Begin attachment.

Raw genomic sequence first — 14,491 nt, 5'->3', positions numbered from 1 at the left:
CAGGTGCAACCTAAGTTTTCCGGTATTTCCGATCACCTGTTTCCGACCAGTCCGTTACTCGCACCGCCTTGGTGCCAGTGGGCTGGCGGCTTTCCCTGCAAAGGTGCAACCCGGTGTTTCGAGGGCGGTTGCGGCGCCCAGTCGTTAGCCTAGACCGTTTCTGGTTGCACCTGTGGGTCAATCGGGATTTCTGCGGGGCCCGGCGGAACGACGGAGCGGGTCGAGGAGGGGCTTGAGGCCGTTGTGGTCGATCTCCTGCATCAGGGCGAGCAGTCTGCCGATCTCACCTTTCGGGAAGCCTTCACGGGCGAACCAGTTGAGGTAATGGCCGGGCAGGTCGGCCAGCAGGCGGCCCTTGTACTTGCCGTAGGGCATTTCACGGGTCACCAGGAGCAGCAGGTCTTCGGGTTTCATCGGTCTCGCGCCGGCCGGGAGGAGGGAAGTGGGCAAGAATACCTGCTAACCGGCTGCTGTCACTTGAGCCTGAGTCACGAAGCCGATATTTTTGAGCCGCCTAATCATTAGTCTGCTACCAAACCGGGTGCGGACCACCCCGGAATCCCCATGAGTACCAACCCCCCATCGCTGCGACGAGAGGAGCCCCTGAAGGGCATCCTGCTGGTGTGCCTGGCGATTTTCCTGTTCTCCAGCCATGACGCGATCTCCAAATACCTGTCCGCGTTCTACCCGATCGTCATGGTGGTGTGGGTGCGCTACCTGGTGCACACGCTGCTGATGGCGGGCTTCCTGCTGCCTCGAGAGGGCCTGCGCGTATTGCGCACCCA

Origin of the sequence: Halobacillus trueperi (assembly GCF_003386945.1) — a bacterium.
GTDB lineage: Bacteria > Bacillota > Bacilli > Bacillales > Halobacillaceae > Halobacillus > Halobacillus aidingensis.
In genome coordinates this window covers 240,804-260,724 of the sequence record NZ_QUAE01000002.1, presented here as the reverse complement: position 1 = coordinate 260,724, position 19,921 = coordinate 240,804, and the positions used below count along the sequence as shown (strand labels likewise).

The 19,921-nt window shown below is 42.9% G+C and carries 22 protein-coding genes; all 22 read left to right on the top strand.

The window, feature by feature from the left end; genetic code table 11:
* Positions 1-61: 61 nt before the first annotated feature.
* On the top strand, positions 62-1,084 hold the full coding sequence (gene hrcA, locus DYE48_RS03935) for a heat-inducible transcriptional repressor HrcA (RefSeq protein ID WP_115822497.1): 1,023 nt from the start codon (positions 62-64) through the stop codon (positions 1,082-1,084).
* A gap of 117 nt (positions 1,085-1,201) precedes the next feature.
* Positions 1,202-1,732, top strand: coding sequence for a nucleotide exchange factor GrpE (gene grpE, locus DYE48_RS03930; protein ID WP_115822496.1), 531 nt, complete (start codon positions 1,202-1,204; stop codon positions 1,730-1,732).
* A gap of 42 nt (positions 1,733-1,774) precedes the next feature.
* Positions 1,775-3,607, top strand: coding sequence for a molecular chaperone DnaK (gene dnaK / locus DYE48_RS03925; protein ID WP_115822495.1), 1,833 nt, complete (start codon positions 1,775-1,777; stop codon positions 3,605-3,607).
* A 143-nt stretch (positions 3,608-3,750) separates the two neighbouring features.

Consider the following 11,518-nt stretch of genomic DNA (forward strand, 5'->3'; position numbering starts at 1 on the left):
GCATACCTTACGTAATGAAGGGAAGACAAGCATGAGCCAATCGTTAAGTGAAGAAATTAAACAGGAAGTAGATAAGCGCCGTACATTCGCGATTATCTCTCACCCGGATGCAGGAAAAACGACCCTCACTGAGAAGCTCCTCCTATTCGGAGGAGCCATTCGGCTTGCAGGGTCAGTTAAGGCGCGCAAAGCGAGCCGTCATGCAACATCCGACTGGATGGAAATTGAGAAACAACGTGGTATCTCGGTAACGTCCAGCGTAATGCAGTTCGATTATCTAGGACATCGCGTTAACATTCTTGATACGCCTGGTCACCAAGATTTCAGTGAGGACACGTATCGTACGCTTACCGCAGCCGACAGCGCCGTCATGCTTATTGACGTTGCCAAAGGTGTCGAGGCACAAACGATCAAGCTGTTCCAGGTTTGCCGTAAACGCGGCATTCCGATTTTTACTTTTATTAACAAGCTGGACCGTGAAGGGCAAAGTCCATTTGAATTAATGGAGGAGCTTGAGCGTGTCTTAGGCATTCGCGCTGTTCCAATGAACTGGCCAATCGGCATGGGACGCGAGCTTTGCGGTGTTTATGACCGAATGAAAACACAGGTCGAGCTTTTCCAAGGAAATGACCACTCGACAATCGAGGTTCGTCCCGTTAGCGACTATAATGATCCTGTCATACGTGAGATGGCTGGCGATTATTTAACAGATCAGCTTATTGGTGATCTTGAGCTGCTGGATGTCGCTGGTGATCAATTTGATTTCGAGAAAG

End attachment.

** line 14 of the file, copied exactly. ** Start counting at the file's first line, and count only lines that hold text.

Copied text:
* A 143-nt stretch (positions 3,608-3,750) separates the two neighbouring features.